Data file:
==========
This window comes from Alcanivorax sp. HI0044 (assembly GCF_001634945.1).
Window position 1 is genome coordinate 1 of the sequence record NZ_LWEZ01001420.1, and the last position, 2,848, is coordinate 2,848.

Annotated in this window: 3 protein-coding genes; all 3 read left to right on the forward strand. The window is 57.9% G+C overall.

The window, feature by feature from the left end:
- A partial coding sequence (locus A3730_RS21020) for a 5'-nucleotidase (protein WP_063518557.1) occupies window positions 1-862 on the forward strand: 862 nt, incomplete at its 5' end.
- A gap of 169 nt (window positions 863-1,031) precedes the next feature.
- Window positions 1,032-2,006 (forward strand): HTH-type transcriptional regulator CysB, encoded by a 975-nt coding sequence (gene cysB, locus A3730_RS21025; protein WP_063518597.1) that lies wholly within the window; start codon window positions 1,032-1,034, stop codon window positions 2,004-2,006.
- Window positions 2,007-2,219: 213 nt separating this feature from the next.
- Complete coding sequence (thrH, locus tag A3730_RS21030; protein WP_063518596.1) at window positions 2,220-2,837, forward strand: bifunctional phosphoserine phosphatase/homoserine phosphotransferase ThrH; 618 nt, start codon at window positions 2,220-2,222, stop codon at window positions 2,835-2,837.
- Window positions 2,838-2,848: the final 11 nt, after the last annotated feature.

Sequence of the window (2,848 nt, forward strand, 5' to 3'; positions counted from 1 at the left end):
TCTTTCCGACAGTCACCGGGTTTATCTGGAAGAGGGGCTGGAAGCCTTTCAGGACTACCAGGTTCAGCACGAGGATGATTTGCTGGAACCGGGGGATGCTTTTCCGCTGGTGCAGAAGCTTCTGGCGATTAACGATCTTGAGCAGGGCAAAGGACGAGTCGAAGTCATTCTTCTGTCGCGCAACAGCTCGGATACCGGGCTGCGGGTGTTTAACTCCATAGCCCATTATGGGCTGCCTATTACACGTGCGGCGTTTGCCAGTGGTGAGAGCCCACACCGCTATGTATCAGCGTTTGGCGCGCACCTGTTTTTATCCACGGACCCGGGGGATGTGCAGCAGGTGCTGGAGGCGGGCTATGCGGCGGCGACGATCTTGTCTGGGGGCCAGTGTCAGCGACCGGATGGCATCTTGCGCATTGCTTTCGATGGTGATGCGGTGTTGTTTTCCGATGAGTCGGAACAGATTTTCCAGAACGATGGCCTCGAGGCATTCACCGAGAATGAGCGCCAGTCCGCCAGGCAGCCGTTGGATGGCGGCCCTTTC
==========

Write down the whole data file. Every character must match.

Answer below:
This window comes from Alcanivorax sp. HI0044 (assembly GCF_001634945.1).
Window position 1 is genome coordinate 1 of the sequence record NZ_LWEZ01001420.1, and the last position, 2,848, is coordinate 2,848.

Annotated in this window: 3 protein-coding genes; all 3 read left to right on the forward strand. The window is 57.9% G+C overall.

The window, feature by feature from the left end:
- A partial coding sequence (locus A3730_RS21020) for a 5'-nucleotidase (protein WP_063518557.1) occupies window positions 1-862 on the forward strand: 862 nt, incomplete at its 5' end.
- A gap of 169 nt (window positions 863-1,031) precedes the next feature.
- Window positions 1,032-2,006 (forward strand): HTH-type transcriptional regulator CysB, encoded by a 975-nt coding sequence (gene cysB, locus A3730_RS21025; protein WP_063518597.1) that lies wholly within the window; start codon window positions 1,032-1,034, stop codon window positions 2,004-2,006.
- Window positions 2,007-2,219: 213 nt separating this feature from the next.
- Complete coding sequence (thrH, locus tag A3730_RS21030; protein WP_063518596.1) at window positions 2,220-2,837, forward strand: bifunctional phosphoserine phosphatase/homoserine phosphotransferase ThrH; 618 nt, start codon at window positions 2,220-2,222, stop codon at window positions 2,835-2,837.
- Window positions 2,838-2,848: the final 11 nt, after the last annotated feature.

Sequence of the window (2,848 nt, forward strand, 5' to 3'; positions counted from 1 at the left end):
TCTTTCCGACAGTCACCGGGTTTATCTGGAAGAGGGGCTGGAAGCCTTTCAGGACTACCAGGTTCAGCACGAGGATGATTTGCTGGAACCGGGGGATGCTTTTCCGCTGGTGCAGAAGCTTCTGGCGATTAACGATCTTGAGCAGGGCAAAGGACGAGTCGAAGTCATTCTTCTGTCGCGCAACAGCTCGGATACCGGGCTGCGGGTGTTTAACTCCATAGCCCATTATGGGCTGCCTATTACACGTGCGGCGTTTGCCAGTGGTGAGAGCCCACACCGCTATGTATCAGCGTTTGGCGCGCACCTGTTTTTATCCACGGACCCGGGGGATGTGCAGCAGGTGCTGGAGGCGGGCTATGCGGCGGCGACGATCTTGTCTGGGGGCCAGTGTCAGCGACCGGATGGCATCTTGCGCATTGCTTTCGATGGTGATGCGGTGTTGTTTTCCGATGAGTCGGAACAGATTTTCCAGAACGATGGCCTCGAGGCATTCACCGAGAATGAGCGCCAGTCCGCCAGGCAGCCGTTGGATGGCGGCCCTTTC